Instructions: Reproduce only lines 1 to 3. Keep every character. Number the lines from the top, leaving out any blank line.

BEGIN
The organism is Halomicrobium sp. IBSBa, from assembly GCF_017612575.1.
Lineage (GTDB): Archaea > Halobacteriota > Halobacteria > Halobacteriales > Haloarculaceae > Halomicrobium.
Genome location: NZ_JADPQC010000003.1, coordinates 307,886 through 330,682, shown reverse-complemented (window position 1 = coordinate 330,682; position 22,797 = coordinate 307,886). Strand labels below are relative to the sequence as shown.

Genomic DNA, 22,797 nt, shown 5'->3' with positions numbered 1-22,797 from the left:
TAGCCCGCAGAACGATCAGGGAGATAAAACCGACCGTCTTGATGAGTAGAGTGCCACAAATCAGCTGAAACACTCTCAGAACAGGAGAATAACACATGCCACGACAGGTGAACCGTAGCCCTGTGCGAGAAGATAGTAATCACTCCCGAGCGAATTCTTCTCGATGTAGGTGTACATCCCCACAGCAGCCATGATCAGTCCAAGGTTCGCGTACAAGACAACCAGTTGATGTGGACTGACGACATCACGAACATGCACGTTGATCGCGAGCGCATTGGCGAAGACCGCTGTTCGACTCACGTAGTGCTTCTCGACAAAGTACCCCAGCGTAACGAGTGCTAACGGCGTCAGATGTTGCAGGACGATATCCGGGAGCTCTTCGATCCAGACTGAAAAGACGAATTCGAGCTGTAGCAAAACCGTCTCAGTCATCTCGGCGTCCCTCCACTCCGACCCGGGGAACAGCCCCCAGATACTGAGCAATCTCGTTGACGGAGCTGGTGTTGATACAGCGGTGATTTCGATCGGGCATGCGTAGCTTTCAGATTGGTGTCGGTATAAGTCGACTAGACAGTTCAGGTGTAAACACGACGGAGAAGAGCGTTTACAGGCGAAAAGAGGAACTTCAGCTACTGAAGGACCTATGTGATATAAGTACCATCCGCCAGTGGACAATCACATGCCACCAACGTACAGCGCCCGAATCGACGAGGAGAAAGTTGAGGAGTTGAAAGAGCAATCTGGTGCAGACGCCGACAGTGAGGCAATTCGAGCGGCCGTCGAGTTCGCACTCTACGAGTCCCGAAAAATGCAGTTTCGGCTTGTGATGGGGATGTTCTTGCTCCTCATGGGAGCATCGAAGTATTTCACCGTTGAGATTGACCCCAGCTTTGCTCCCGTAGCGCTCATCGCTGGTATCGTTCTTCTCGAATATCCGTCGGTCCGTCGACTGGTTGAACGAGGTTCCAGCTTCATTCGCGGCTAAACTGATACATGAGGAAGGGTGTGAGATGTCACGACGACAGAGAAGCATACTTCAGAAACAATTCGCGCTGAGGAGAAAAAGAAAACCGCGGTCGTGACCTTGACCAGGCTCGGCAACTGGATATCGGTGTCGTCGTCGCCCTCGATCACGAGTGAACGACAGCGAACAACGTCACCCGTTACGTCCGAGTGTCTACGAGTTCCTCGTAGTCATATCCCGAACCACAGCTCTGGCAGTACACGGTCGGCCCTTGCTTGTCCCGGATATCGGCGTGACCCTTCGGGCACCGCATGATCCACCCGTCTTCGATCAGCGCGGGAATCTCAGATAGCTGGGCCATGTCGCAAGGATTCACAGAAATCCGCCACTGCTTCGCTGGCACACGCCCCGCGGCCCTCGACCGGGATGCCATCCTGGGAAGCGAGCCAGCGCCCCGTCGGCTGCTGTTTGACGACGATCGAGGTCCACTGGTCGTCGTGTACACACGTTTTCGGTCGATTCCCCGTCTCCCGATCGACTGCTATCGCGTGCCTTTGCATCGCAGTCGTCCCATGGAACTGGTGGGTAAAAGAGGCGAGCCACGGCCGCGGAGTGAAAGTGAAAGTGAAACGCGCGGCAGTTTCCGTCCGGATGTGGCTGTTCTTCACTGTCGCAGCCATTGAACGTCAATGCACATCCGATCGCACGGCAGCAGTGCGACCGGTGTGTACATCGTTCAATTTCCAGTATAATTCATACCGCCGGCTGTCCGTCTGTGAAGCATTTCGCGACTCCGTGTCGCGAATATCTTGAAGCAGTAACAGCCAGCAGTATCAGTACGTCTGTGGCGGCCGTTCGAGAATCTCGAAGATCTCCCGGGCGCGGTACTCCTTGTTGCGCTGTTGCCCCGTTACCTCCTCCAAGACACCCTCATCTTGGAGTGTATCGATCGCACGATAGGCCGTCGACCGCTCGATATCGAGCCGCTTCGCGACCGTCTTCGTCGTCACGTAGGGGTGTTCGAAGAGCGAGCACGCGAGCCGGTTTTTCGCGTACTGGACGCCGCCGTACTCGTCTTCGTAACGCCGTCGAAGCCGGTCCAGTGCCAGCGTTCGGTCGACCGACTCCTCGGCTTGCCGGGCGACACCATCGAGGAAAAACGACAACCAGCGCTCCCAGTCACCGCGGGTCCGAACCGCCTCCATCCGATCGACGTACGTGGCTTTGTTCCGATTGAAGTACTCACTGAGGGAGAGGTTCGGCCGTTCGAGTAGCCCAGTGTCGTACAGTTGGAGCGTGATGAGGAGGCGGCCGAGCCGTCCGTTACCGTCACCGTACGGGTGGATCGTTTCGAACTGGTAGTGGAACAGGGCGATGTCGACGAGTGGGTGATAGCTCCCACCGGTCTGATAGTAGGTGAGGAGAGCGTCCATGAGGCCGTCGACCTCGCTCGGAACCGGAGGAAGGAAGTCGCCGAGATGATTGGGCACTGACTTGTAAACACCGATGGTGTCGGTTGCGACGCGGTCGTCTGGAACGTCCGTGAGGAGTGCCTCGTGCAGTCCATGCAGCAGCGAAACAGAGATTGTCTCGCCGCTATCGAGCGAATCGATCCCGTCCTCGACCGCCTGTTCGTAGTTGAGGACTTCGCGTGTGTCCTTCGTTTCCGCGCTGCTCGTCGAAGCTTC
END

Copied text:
The organism is Halomicrobium sp. IBSBa, from assembly GCF_017612575.1.
Lineage (GTDB): Archaea > Halobacteriota > Halobacteria > Halobacteriales > Haloarculaceae > Halomicrobium.
Genome location: NZ_JADPQC010000003.1, coordinates 307,886 through 330,682, shown reverse-complemented (window position 1 = coordinate 330,682; position 22,797 = coordinate 307,886). Strand labels below are relative to the sequence as shown.